There are 13 U of S researchers highlighted in the new SHRF report who are available for media interviews.

Here is a brief look at the researchers, listed in alphabetical order, and their principal areas of study:

  • Sylvia Abonyi, associate professor, Medicine: Examining the role of culture in population health, including respiratory illnesses like tuberculosis, as well as diabetes, aging, and food security.
  • Dr. Jenny Basran, associate professor, Medicine: The head of geriatric medicine at the U of S is working with engineering and computer science colleagues to develop a falls detection system for older adults.
  • Larry Brawley, Canada Research Chair, Kinesiology: Examining a novel behaviour change intervention model that helps older adults self-manage exercise and maintain gains in health and function after intervention completion.
  • Phil Chilibeck, professor, Kinesiology: Focusing on using novel nutritional supplements in conjunction with exercise programs, in order to improve bone health in older adults.
  • Jon Farthing, associate professor, Kinesiology: Studying rehabilitation techniques for fractures, stroke and other neurological impairment affecting one side of the body, by training the opposite side.
  • Nancy Gyurcsik, professor, Kinesiology: Examining psychological factors motivating older adults with arthritis to exercise, as a prevention and therapy tool.
  • Saija Kontulainen, professor, Kinesiology: Developing strategies to prevent bone deterioration diseases such as osteoporosis, particularly for post-menopausal women who are prone to fractures.
  • Joel Lanovaz, associate professor, Kinesiology: Working in collaboration with the School of Physical Therapy to investigate frailty and fall-related injuries and effective prevention techniques.
  • Debra Morgan, professor, Medicine: Dedicated to improving rural and remote health service delivery, particularly for individuals with dementia, and their caregivers.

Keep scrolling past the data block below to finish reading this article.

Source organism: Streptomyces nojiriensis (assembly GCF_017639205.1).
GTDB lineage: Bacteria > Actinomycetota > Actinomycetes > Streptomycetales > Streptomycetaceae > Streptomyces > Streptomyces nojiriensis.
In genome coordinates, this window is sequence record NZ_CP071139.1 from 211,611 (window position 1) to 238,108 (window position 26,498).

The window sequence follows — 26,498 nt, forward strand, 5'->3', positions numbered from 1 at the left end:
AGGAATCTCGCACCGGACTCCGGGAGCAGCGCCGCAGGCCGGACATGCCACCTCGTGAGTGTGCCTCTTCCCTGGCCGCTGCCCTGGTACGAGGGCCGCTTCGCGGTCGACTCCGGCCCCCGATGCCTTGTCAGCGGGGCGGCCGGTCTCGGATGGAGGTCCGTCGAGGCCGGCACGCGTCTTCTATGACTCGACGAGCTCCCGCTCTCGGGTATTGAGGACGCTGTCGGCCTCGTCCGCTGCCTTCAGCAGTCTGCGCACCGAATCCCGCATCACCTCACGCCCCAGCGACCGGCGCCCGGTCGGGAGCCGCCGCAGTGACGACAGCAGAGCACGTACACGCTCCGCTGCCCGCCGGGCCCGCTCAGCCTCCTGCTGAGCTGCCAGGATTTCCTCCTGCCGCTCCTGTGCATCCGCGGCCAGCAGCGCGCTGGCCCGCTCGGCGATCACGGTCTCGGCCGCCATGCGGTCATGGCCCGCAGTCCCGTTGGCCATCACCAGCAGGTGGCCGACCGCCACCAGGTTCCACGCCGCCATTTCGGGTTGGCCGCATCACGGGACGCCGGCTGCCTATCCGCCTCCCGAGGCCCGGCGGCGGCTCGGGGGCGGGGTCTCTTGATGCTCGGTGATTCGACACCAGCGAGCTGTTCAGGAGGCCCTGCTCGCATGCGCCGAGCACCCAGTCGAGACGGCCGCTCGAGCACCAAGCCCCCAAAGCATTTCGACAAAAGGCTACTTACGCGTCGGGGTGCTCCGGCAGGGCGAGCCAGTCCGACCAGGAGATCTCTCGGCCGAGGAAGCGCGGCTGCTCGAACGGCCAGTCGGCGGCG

• Darrell Mousseau, professor, Medicine: Studying causes of Alzheimer’s disease and its connection to depression, in order to improve early diagnosis and treatment options prior to full onset of symptoms.
  • Alison Oates, assistant professor, Kinesiology: Researching sensory information to improve balance while walking for older adults, to try to help prevent fall-related injuries.
  • Sarah Oosman, assistant professor, Medicine: Exploring community-based health intervention research and programs in partnership with First Nations and Métis communities.
  • Corey Tomczak, assistant professor, Kinesiology: Focusing on preventing heart failure following a heart attack, by employing earlier referrals and earlier initiations of cardiac rehabilitation programs.




About the University of Saskatchewan:
The University of Saskatchewan is one of Canada’s top 15 research-intensive universities, welcoming more than 20,000 Canadian and international students annually. World-class research centres on campus include global institutes for food and water security, the Canadian Light Source synchrotron, the Crop Development Centre, and the Vaccine and Infectious Disease Organization-International Vaccine Centre (VIDO-InterVac).


About the Saskatchewan Health Research Foundation:

The Saskatchewan Health Research Foundation (SHRF) is the provincial agency that provides the funding necessary to fuel a vibrant culture of health research and innovation for a stronger Saskatchewan. SHRF invests in high-quality, peer-reviewed health research aligned with provincial needs through research grants and award opportunities, and promotes the impact this research has on local and global health.


For more information, contact:

Jennifer Thoma
Media Relations Specialist
University of Saskatchewan


Kate Blau
Communications Specialist
College of Medicine
University of Saskatchewan